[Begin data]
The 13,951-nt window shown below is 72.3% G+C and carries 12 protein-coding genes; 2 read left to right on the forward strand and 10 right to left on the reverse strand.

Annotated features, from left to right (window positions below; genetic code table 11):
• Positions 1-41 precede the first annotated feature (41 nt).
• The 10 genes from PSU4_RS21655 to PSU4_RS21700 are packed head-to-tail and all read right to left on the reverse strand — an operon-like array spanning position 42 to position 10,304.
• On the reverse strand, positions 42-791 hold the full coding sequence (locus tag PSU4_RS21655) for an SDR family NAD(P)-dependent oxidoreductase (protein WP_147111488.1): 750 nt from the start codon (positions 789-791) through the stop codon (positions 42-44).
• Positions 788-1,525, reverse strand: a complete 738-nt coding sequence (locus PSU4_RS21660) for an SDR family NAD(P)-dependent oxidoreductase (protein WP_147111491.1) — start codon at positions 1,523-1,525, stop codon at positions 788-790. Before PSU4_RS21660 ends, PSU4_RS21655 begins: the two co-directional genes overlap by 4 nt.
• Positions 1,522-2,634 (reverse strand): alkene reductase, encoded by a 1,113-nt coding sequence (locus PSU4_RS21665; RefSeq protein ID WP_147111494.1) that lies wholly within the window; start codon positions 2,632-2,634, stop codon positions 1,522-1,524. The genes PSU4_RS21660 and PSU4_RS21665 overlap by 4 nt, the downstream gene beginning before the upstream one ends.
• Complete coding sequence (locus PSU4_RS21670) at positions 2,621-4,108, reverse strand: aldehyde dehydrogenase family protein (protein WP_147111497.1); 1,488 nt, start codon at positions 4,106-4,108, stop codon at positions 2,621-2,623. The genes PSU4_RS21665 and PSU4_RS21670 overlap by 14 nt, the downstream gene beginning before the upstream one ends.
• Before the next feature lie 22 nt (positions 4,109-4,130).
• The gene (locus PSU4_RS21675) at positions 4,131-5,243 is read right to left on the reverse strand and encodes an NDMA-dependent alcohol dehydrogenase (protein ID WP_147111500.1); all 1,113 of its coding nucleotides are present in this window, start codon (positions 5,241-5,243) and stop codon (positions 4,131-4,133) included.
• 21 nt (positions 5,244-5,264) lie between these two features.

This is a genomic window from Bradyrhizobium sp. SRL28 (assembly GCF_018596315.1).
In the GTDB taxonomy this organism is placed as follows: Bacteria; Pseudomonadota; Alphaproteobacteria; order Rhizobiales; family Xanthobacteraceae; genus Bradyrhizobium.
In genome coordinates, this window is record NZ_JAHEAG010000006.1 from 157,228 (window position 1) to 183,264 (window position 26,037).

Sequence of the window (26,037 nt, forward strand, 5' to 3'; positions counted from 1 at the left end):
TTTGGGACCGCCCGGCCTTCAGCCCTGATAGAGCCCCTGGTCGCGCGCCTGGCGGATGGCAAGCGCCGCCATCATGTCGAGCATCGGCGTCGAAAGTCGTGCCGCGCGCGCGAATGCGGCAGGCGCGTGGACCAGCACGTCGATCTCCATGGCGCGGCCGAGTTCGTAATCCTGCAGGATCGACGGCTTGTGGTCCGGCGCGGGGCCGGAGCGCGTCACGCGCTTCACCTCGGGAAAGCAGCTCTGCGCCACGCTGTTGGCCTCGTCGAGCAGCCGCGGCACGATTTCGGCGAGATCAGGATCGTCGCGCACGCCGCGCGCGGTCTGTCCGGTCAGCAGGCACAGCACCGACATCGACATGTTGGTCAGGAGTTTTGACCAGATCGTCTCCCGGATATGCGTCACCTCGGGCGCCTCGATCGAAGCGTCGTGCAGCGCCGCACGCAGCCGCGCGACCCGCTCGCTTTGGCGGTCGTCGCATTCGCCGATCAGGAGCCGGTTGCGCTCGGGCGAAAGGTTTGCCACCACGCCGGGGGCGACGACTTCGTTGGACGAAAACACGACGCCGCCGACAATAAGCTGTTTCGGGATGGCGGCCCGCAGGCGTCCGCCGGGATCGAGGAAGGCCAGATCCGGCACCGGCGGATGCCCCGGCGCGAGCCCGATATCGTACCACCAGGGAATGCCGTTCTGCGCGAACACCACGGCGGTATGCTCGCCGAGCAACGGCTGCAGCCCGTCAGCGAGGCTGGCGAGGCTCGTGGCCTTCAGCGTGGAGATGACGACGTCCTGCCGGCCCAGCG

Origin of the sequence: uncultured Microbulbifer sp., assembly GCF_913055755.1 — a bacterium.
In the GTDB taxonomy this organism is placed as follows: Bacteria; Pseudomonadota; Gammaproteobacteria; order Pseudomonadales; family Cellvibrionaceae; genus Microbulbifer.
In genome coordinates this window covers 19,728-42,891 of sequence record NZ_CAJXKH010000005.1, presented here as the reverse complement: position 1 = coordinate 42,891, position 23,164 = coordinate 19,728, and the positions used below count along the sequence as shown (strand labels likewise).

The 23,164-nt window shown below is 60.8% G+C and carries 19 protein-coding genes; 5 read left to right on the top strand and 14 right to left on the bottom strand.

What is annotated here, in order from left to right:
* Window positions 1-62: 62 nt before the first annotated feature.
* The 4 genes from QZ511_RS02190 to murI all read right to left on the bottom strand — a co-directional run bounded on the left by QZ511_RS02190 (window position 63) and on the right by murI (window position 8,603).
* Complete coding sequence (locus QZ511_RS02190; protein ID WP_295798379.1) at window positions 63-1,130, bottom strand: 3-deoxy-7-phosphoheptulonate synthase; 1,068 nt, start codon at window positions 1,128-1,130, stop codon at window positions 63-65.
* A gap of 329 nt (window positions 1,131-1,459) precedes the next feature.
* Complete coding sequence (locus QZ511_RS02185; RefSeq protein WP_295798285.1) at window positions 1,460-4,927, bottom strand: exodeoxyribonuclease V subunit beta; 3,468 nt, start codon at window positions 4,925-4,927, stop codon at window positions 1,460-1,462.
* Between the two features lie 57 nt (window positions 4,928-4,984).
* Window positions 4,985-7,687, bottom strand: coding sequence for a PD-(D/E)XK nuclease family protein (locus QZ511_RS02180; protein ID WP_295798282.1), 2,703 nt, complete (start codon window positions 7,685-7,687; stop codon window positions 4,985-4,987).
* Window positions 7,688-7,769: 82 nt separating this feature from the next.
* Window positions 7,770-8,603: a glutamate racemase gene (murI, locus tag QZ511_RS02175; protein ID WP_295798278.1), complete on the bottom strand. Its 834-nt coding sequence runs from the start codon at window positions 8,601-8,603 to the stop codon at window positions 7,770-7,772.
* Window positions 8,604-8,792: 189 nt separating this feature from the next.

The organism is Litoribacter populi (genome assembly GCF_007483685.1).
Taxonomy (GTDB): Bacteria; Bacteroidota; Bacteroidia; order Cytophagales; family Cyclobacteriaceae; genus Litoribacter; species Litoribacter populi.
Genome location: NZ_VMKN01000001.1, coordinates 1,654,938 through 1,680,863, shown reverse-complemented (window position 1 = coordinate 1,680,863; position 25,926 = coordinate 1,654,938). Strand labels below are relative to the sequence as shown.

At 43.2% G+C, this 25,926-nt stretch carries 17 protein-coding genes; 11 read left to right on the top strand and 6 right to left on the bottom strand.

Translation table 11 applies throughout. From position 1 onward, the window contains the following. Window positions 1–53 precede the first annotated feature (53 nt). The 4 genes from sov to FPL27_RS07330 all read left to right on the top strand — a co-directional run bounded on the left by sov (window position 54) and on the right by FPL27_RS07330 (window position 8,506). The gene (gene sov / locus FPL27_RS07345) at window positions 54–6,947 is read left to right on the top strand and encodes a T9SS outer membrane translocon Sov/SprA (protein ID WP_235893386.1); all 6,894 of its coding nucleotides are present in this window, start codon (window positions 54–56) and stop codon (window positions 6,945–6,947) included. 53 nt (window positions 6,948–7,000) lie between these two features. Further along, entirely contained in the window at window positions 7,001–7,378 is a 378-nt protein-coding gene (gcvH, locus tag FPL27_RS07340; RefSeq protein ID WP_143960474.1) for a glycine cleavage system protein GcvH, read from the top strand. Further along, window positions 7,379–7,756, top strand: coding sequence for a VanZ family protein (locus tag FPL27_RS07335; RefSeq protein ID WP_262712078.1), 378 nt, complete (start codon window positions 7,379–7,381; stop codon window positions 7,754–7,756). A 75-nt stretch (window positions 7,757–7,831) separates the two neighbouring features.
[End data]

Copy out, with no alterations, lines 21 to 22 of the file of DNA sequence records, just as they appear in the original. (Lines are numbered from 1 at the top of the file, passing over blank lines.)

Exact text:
What is annotated here, in order from left to right:
* Window positions 1-62: 62 nt before the first annotated feature.